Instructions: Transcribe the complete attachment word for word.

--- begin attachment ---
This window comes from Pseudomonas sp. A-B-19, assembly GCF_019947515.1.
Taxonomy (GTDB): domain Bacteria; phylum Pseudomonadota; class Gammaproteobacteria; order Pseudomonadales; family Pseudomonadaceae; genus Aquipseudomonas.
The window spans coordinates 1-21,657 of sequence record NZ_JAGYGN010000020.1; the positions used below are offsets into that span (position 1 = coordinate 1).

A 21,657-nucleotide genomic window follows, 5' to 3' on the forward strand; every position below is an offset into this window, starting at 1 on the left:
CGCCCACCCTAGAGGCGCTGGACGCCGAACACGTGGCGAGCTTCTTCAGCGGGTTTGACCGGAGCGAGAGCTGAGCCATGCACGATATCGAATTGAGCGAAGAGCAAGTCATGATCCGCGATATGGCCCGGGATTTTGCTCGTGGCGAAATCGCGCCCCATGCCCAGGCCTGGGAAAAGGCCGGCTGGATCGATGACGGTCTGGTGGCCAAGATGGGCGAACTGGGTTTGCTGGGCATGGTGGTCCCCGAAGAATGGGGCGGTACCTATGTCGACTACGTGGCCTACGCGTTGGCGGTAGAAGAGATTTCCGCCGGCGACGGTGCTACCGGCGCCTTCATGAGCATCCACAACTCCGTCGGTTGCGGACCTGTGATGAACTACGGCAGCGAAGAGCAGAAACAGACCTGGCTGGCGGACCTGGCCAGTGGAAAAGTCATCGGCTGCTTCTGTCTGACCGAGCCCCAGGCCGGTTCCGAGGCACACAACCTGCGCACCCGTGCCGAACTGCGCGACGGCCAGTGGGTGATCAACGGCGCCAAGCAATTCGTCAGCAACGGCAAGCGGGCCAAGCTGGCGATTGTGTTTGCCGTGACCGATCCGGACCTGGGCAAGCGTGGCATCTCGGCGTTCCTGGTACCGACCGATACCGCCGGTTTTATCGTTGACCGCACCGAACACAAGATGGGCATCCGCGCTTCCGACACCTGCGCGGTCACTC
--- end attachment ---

This window comes from Pseudomonas sp. A-B-19, assembly GCF_019947515.1.
Taxonomy (GTDB): domain Bacteria; phylum Pseudomonadota; class Gammaproteobacteria; order Pseudomonadales; family Pseudomonadaceae; genus Aquipseudomonas.
The window spans coordinates 1-21,657 of sequence record NZ_JAGYGN010000020.1; the positions used below are offsets into that span (position 1 = coordinate 1).

A 21,657-nucleotide genomic window follows, 5' to 3' on the forward strand; every position below is an offset into this window, starting at 1 on the left:
CGCCCACCCTAGAGGCGCTGGACGCCGAACACGTGGCGAGCTTCTTCAGCGGGTTTGACCGGAGCGAGAGCTGAGCCATGCACGATATCGAATTGAGCGAAGAGCAAGTCATGATCCGCGATATGGCCCGGGATTTTGCTCGTGGCGAAATCGCGCCCCATGCCCAGGCCTGGGAAAAGGCCGGCTGGATCGATGACGGTCTGGTGGCCAAGATGGGCGAACTGGGTTTGCTGGGCATGGTGGTCCCCGAAGAATGGGGCGGTACCTATGTCGACTACGTGGCCTACGCGTTGGCGGTAGAAGAGATTTCCGCCGGCGACGGTGCTACCGGCGCCTTCATGAGCATCCACAACTCCGTCGGTTGCGGACCTGTGATGAACTACGGCAGCGAAGAGCAGAAACAGACCTGGCTGGCGGACCTGGCCAGTGGAAAAGTCATCGGCTGCTTCTGTCTGACCGAGCCCCAGGCCGGTTCCGAGGCACACAACCTGCGCACCCGTGCCGAACTGCGCGACGGCCAGTGGGTGATCAACGGCGCCAAGCAATTCGTCAGCAACGGCAAGCGGGCCAAGCTGGCGATTGTGTTTGCCGTGACCGATCCGGACCTGGGCAAGCGTGGCATCTCGGCGTTCCTGGTACCGACCGATACCGCCGGTTTTATCGTTGACCGCACCGAACACAAGATGGGCATCCGCGCTTCCGACACCTGCGCGGTCACTC